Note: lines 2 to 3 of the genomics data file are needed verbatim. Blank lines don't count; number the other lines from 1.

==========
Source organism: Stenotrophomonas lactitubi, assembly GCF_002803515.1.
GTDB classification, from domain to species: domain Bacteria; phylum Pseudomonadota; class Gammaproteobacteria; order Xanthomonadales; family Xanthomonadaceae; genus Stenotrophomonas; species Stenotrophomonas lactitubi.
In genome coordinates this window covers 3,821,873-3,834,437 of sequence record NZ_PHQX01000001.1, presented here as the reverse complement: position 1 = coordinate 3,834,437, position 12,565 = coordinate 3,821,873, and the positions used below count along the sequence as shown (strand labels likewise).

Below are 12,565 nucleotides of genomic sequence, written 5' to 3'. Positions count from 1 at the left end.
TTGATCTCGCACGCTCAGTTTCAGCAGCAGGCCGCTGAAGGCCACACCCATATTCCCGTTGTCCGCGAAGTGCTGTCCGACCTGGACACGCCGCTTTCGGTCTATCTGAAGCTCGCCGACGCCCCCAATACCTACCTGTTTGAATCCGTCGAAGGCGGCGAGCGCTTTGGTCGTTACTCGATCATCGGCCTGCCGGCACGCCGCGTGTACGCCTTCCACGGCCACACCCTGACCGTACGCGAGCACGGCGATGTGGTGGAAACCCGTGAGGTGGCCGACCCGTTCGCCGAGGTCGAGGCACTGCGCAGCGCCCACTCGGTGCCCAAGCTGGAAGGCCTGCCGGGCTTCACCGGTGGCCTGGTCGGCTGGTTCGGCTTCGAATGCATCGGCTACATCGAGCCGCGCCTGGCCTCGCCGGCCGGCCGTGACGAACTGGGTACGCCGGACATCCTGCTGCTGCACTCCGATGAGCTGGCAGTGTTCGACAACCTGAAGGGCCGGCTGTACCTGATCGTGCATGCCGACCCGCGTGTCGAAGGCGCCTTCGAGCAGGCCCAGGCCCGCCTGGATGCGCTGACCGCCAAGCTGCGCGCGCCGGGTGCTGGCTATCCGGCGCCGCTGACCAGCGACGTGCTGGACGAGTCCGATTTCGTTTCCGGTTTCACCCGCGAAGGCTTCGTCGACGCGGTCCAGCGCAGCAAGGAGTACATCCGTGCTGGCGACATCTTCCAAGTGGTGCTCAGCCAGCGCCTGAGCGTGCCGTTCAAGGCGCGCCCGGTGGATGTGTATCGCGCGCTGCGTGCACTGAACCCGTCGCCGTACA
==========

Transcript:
GTDB classification, from domain to species: domain Bacteria; phylum Pseudomonadota; class Gammaproteobacteria; order Xanthomonadales; family Xanthomonadaceae; genus Stenotrophomonas; species Stenotrophomonas lactitubi.
In genome coordinates this window covers 3,821,873-3,834,437 of sequence record NZ_PHQX01000001.1, presented here as the reverse complement: position 1 = coordinate 3,834,437, position 12,565 = coordinate 3,821,873, and the positions used below count along the sequence as shown (strand labels likewise).